Monday, December 8, 2008
Where it All Started--For Me by Anne Carter
The cover of the book depicted three young men in a motor boat navigating rough waters at the base of a cliff; beyond them, a single figure pilots a row boat, and all seem affected by a house above them on the edge of the cliff.
The book, of course, is The House on the Cliff, the second in the Hardy Boys Mystery series, and I was probably eleven years old when I read it. First published in 1927, this children’s novel sold 1.7 million copies by 2001, and is ranked 72nd on Publishers Weekly’s All Time Bestselling Children’s Book List.
What many find interesting today about these time-honored books is the fact that author of record, Franklin W. Dixon, existed only on the by-line of each novel. Dixon was not just a pen name for some unknown author, it was a name created to veil various ghostwriters who would pen the 190 titles in the series. The first, and the one to define the style and nuances of the characters, was Leslie McFarlane, who later discussed the early books in his autobiography, Ghost of the Hardy Boys. McFarlane hated the stories, despised writing them but desperately needed the paltry fee he was paid per title. Here is an excellent article on McFarlane’s life and stint as Franklin W. Dixon.
Because of the early era in which they were written, and to keep the books appealing to more modern audiences, the first 38 titles were revised beginning in 1959. Racial stereotypes were re-visited, storylines tweaked, minor details updated in a process that took 15 years to accomplish.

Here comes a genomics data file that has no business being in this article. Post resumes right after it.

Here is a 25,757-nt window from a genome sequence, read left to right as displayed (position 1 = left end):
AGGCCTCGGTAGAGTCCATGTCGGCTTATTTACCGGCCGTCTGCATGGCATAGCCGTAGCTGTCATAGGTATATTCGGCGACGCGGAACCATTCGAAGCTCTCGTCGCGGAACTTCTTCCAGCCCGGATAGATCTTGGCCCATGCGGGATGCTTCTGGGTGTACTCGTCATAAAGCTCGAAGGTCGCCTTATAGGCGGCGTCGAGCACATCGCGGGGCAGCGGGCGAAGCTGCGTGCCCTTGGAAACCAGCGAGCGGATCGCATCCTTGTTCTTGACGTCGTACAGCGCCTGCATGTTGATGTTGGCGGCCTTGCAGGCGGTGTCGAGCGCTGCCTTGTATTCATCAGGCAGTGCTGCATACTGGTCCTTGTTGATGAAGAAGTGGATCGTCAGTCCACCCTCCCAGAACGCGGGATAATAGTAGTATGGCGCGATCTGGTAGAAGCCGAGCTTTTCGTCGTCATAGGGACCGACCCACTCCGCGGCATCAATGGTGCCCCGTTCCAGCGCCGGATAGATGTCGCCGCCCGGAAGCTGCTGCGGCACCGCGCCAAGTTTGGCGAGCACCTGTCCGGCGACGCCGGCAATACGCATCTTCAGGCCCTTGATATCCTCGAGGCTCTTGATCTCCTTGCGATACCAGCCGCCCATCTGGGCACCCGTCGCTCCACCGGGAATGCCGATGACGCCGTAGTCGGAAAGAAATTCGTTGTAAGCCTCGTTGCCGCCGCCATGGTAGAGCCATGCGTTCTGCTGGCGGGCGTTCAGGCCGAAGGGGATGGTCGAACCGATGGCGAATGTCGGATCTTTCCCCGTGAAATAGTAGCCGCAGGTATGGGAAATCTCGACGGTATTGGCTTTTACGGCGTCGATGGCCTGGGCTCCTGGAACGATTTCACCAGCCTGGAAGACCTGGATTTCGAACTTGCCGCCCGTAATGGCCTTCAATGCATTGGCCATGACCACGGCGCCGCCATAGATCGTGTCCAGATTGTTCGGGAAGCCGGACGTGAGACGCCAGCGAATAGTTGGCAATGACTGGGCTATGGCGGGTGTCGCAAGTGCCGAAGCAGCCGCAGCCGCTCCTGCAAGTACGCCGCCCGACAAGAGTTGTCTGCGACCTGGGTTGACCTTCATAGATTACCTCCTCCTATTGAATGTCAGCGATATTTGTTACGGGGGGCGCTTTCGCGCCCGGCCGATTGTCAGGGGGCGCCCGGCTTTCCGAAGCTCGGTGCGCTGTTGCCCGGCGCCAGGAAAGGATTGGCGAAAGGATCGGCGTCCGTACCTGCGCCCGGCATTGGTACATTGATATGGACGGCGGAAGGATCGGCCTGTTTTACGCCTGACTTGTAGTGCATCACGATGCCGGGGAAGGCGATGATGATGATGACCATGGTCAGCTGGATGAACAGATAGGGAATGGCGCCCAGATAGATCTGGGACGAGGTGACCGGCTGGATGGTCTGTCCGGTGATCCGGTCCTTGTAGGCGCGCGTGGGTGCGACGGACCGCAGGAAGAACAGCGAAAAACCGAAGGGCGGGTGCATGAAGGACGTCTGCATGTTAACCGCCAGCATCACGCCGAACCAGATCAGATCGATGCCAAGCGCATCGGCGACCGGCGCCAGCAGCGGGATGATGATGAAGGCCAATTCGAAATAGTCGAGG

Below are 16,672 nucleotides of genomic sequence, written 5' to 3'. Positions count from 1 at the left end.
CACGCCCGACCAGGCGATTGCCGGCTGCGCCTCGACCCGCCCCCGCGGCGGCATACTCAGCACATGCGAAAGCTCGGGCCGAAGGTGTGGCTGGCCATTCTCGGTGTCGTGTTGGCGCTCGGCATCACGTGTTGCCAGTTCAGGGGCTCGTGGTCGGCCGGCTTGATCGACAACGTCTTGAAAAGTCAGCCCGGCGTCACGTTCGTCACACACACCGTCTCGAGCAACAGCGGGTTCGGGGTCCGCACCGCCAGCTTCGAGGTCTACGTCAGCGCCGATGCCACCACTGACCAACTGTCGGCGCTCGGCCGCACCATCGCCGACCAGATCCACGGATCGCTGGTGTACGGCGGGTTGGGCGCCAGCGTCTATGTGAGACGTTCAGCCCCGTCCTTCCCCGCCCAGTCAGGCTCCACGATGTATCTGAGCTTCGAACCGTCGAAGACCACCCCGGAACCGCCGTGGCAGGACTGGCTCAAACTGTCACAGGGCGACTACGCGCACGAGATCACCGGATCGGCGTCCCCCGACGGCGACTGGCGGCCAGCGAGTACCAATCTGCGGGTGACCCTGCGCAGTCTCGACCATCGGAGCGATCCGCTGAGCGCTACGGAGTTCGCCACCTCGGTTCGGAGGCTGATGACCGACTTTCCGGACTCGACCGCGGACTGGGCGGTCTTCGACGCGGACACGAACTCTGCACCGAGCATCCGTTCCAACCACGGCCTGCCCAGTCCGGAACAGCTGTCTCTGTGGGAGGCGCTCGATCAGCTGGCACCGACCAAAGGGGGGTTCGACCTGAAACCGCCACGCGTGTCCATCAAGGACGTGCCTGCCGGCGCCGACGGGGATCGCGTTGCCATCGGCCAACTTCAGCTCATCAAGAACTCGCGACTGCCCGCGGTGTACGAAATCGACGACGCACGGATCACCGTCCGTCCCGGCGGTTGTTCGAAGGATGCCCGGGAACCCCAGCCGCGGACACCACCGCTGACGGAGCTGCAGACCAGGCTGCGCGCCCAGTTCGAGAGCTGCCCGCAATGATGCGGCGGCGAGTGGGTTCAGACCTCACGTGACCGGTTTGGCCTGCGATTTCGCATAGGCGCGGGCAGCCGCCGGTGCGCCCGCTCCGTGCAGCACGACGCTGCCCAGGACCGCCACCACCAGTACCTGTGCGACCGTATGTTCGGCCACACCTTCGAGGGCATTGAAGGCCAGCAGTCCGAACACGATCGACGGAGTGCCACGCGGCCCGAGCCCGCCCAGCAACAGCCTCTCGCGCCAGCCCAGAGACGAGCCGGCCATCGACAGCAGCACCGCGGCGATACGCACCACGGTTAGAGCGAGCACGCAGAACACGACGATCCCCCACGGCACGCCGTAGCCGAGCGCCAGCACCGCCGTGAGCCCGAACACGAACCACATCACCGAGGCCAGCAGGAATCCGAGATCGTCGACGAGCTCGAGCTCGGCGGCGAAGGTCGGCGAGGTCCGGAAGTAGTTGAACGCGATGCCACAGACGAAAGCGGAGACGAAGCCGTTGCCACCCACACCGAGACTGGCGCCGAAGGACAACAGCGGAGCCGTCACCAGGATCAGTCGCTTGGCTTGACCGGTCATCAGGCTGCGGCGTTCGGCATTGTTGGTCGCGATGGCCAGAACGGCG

It is interesting to note that during the evolution of the series, likely due to the variety of ghostwriters involved, many inconsistencies have been discovered in the storyline details, much to the chagrin (and likely, the delight of some) of its readers. Today’s editors would shudder at the thought of a character’s name (i.e., Mrs. Hardy’s) changing from one book to another (Laura vs. Mildred) or even minor details such as whether Mr. Hardy’s airplane is a single or twin-engine model.
What attracted me to the series was the televised version aired by the Mickey Mouse Club during the late 50’s, where as a youngster I delighted in watching Tim Considine and Tommy Kirk portraying the handsome, youthful sleuths. An animated version followed in the late 60’s, and in 1977 the boys once again debuted on the small screen with Parker Stevenson and teen heartthrob Shaun Cassidy stepping into the roles of Frank and Joe on The Hardy Boys and Nancy Drew Mysteries”.
Hardy Boys aficionados will note that the series was followed by many additional spin-offs, comic books and mini-series of modern titles. Lawsuits have ensued between publishers (see Grosset & Dunlap, Simon & Schuster and Stratemeyer Syndicate, the original creator of the franchise), covers have been changed, and the series’ have been translated into at least 25 different languages.
Despite the updating of the series, the stories are considered outmoded alongside most of today's top-listed children's novels. However, their popularity endures, as children will always enjoy mysteries wherein they can see the possibilities of themselves participating.